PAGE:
Favorite General Purpose Doll Making Tools
of ODACA Artist & Aux Members

Maryanne Oldenburg

The first tool I used to teach myself how to sculpt, is still my favorite. It's the simple "orange stick" used for manicures, from the drugstore. But it has since evolved from wood to metal and in several different sizes. Everyone of my students gets a hand made one, thanks to my husband.

Second to that has to be my "double pointed dividers", can't live without them. And third, but certainly not least is my "wallpaper seam roller". It's the best for smoothing larger areas of clay. Oh, and then there's the short knitting needles in different sizes! And, and, and.......

Jean D Lotz

This tool is essential for so many things and it is simple to make. I cut off the upper part of a needle's eye to make a two prong fork shape and embedded the pointed end of the needle into a handle (a comfortable size dowel). This can be used as an extra hand when working in miniature, helpful while gluing small objects, used to embed rooted hair, larger ones can be used as stuffing forks, and so much more. Note: cutting needles is dangerous! The metal is very hard and pieces will fly uncontrollably, so you must take safeguards.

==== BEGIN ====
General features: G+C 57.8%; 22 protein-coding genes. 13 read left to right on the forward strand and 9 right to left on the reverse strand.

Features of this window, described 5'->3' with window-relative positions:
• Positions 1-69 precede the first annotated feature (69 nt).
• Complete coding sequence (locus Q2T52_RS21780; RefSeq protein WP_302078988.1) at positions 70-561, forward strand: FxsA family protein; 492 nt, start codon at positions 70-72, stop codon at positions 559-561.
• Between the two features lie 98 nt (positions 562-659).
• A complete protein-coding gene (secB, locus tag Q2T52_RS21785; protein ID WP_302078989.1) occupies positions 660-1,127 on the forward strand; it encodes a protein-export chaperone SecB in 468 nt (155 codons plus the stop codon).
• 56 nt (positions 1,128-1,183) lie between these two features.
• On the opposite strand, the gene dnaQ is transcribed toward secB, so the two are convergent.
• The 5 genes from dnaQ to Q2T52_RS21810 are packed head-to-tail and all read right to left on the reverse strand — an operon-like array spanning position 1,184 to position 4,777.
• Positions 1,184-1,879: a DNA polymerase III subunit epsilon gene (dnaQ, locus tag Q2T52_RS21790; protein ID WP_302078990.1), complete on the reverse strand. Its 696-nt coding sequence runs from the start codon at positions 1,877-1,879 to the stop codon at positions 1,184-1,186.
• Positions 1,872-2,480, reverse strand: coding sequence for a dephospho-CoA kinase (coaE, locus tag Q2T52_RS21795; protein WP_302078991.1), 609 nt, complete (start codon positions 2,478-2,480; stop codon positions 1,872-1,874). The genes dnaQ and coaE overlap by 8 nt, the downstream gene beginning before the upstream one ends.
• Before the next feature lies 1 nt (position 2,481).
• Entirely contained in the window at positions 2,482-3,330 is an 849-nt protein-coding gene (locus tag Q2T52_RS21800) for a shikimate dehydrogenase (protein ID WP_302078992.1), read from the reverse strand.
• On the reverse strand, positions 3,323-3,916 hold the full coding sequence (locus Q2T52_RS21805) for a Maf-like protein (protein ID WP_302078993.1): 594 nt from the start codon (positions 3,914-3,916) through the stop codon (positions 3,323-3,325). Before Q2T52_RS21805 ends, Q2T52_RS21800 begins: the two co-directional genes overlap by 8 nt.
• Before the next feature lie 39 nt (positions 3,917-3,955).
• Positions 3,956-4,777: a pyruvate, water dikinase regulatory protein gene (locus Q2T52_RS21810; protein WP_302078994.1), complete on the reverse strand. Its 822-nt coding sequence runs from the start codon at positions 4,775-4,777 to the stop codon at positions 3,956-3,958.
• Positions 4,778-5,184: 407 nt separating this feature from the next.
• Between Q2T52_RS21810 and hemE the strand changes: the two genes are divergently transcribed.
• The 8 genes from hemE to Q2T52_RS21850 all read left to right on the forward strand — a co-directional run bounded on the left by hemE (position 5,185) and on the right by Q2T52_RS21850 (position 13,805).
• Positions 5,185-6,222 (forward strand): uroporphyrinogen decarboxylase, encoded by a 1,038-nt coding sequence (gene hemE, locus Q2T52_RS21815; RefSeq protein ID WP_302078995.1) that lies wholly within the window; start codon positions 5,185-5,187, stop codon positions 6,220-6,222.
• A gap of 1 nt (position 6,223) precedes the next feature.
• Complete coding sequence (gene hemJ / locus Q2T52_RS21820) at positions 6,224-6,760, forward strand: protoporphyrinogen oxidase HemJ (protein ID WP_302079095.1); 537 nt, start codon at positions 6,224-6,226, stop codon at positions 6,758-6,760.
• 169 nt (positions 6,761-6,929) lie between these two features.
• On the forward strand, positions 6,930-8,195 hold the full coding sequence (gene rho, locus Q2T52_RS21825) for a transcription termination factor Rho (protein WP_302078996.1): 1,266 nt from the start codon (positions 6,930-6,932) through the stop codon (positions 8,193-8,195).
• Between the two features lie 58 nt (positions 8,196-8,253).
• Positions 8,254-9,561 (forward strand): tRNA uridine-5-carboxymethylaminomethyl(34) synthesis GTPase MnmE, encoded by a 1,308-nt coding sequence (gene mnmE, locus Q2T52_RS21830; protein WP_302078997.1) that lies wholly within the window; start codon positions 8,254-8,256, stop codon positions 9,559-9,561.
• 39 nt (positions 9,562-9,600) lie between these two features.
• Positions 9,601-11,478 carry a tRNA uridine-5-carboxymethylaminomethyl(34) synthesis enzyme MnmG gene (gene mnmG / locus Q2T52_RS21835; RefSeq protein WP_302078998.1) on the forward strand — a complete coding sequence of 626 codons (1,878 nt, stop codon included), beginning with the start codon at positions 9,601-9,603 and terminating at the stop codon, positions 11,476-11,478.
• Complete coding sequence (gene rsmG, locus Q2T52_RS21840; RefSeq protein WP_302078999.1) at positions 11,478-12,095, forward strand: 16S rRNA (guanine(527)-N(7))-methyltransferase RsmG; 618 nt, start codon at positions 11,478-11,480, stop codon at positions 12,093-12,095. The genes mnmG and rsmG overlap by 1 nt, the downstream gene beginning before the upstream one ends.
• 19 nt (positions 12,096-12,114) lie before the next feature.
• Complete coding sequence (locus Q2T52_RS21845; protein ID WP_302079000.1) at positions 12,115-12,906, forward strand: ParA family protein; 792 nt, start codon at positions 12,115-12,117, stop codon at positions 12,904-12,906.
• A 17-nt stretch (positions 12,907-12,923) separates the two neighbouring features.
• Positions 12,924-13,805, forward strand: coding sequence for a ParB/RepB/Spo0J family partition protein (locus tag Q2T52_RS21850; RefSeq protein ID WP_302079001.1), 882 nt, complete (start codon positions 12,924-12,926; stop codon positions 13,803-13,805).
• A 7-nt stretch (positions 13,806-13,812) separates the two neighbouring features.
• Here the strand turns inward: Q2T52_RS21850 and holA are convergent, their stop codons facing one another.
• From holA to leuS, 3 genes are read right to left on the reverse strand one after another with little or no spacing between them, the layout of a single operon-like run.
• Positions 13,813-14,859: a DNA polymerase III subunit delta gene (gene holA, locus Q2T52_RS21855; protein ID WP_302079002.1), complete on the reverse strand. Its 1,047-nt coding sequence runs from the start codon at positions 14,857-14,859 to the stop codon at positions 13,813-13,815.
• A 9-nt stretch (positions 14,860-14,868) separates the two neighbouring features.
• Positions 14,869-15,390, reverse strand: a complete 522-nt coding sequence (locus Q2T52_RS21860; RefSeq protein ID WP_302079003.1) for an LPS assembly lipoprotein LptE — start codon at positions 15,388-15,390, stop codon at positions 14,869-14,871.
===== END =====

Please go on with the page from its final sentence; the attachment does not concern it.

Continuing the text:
I made a drying cabinet out of one of those large plastic trunks. I sat it on end so it opens up like a cabinet, and placed a 40 or 60 watt light bulb screwed into a short ceramic bulb ceiling fixture inside. This fixture was wired with a cord with a on/off switch which sits outside of the box. I leave the door slightly cracked for air circulation. It gets nicely warm and dry inside. I fixed up some removable ventilated shelves inside and also use shallow loosely woven baskets to hold drying doll parts - nothing to block the air flow. I use this primarily to dry my oil paints, tung oil wood finishes and papier-mâché.



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